Experts worry AstraZeneca death will deter others from getting vaccinated
A 54-year-old woman has died in the province after receiving the AstraZeneca COVID-19 vaccine, Quebec's public health director Horacio Arruda confirmed Tuesday, but experts say the vaccine is still worth getting as the benefits outweigh the dangers.
“We just had our first patient who has died of a thrombosis, cerebral thrombosis, following vaccination from AstraZeneca," said Arruda in a news conference. "This is an event that is rare. We knew that it might happen. We have a risk of default one in every 100,000 doses today."
Arruda said it was a risk the province knew it was taking, and that the benefits outweigh the risks.
"It puts a face on a statistic and for us, statistics are always people, and there's no way of knowing who the person is who is going to react that way," he added. "People don't get vaccinated to die. It's rare, and we can't predict it. But for the population at large, vaccination remains beneficial."
The woman was identified by her family as Francine Boyer. Her husband, Alain Serres, confirmed her death in a news release Tuesday evening.
According to the release, Serres and Boyer received their first dose of the vaccine on April 9. Over the next few days, Boyer experienced “great fatigue along with headaches,” but Serres had no side effects.
Boyer sought help at the nearest hospital and was then transferred to the Montreal Neurological Institute-Hospital before she died of cerebral thrombosis on April 23, the release said.
The family is asking for privacy and encouraging people who get the vaccine to stay alert for symptoms or unusual reactions and to contact health-care professionals if in doubt.
"I'm very sad to know that a 54-year-old woman in good shape... died because she was vaccinated," Quebec Premier Francois Legault said.
“Unfortunately these cases happen... I think people will still continue getting vaccinated," he added. “It’s very unfortunate and we’re sad about it, but unfortunately, that’s the price of vaccination.”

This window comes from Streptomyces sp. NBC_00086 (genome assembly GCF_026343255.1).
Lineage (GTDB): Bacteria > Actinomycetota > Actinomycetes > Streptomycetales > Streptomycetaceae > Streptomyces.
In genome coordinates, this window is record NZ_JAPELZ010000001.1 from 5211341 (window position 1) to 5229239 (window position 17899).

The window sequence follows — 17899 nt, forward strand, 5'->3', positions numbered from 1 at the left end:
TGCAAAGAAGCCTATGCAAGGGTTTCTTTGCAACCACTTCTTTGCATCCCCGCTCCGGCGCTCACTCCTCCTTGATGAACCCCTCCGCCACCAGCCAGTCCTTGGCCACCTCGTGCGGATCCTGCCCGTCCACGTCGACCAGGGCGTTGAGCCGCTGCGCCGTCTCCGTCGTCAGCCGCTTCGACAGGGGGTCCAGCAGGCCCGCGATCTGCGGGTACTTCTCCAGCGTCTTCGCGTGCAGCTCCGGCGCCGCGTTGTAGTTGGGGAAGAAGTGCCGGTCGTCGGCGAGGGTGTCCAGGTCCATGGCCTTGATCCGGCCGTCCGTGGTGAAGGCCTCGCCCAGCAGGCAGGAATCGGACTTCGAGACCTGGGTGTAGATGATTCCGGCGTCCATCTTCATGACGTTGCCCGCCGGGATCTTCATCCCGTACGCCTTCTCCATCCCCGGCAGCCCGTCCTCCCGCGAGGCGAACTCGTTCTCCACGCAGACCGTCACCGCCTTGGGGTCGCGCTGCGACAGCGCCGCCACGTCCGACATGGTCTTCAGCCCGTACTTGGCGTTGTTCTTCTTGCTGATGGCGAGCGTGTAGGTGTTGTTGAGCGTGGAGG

Montreal's MUHC confirmed the death occurred in one of its hospitals.
"For confidentially reasons, we have nothing else to add at this point," said an MUHC spokesperson in an email.
Dr. Marc Rodger, the MUHC's physician-in-chief, says experts aren't yet able to predict who will develop clots from the vaccine.
“It really is like lightning striking,” he said.
Boyer’s family issued a public statement Wednesday urging Quebecers who have gotten the AstraZeneca shot to be vigilant of symptoms, such as blurred vision, swollen limbs, and abdominal pain.
"They're not subtle symptoms,” he said. “They will prompt people to seek medical attention."
The European Medicines Agency also encourages people to seek medical help if they experience shortness of breath, severe headaches, or develop tiny blood spots under the skin beyond the injection site.
More than 400,000 people have been vaccinated with the AstraZeneca vaccine in the province so far.
Health officials said there are two or three people still under surveillance for blood clotting, though its not confirmed whether those cases are a result of the AstraZeneca vaccine.
"There's probably been two cases that are confirmed. Unfortunately (there is) the case that I just announced of the person who died," said Arruda. "Another person who had a thrombosis, but who had treatment and who is recovering. And the other two people as well, for whom were waiting for confirmation."
THE PRICE OF PREVENTION
Infectious disease expert Matthew Oughton acknowledged the woman's death was a tragedy, especially since the death was "directly due to a preventive medical intervention. It hits you hard because, even with the best of intentions, you get a complication that leads to exactly the kind of thing you're trying to prevent."
But he added that the death was the "unfortunate price of protecting the health of the large population. The vaccine, we know, has done a very good job at keeping many people from getting severely sick and often from having long-term complications and dying from this disease, as well."
Oughton said the benefits of COVID-19 vaccines have been evident but that every healthcare action can come with a small amount of risk.
With Quebec's share of Pfizer vaccine shipments set to almost double next week, Oughton said he hopes the woman's death does not deter others from getting their shot.
"We're poised to accelerate efforts a little bit," he said, "ultimately allowing us to be able to get back a lot of the activities and, in a safe fashion, reduce the restrictions we've been under for such a long time now."
Lawmakers also renewed calls for people to get vaccinated Wednesday.
"I'm pretty sure that a lot of people do not want to be inoculated with AstraZenica, and that's a big problem," said Parti Quebecois Leader Pascal Berube.
“Every vaccine has a risk,” said Liberal House Leader Andre Fortin. “It’s important for people to know those risks, but also to know the benefits.”
-- With files from CTV reporter Matt Gilmour